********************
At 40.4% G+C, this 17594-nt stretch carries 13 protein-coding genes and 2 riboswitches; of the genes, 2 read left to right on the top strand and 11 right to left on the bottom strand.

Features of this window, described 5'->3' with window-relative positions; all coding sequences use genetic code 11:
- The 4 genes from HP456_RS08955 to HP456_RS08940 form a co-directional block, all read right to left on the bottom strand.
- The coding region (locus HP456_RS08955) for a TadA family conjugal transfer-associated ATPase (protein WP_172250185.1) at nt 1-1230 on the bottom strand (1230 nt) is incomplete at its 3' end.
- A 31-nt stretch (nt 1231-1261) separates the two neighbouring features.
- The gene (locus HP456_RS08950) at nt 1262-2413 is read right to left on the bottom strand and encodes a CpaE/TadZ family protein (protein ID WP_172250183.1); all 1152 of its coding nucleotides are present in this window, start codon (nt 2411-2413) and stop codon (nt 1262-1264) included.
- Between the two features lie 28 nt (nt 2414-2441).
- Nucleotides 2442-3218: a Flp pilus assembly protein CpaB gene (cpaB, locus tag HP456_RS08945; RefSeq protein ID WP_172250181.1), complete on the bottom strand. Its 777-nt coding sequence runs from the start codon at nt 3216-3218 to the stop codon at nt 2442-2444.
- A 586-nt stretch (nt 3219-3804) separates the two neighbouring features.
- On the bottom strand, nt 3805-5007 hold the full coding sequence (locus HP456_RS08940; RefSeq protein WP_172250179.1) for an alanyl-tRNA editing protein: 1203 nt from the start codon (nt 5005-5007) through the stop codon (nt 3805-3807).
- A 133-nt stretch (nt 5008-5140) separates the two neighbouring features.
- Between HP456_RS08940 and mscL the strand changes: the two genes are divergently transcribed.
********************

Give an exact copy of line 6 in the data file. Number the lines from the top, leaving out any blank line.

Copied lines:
- The gene (locus HP456_RS08950) at nt 1262-2413 is read right to left on the bottom strand and encodes a CpaE/TadZ family protein (protein ID WP_172250183.1); all 1152 of its coding nucleotides are present in this window, start codon (nt 2411-2413) and stop codon (nt 1262-1264) included.